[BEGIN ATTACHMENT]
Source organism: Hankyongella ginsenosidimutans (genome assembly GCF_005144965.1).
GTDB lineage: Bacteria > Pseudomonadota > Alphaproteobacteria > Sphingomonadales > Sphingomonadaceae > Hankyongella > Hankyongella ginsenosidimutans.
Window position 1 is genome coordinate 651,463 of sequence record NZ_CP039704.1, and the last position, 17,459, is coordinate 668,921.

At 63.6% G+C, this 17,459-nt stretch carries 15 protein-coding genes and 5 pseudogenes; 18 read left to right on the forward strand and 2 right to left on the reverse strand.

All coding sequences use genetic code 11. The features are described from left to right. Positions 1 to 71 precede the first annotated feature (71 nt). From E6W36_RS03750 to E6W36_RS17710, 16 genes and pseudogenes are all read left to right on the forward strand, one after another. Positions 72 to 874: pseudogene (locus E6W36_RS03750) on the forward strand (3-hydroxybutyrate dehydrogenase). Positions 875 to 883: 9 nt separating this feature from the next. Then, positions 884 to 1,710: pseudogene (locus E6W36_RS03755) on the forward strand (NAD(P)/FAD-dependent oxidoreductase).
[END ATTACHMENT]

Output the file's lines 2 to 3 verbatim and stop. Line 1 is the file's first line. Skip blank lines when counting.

GTDB lineage: Bacteria > Pseudomonadota > Alphaproteobacteria > Sphingomonadales > Sphingomonadaceae > Hankyongella > Hankyongella ginsenosidimutans.
Window position 1 is genome coordinate 651,463 of sequence record NZ_CP039704.1, and the last position, 17,459, is coordinate 668,921.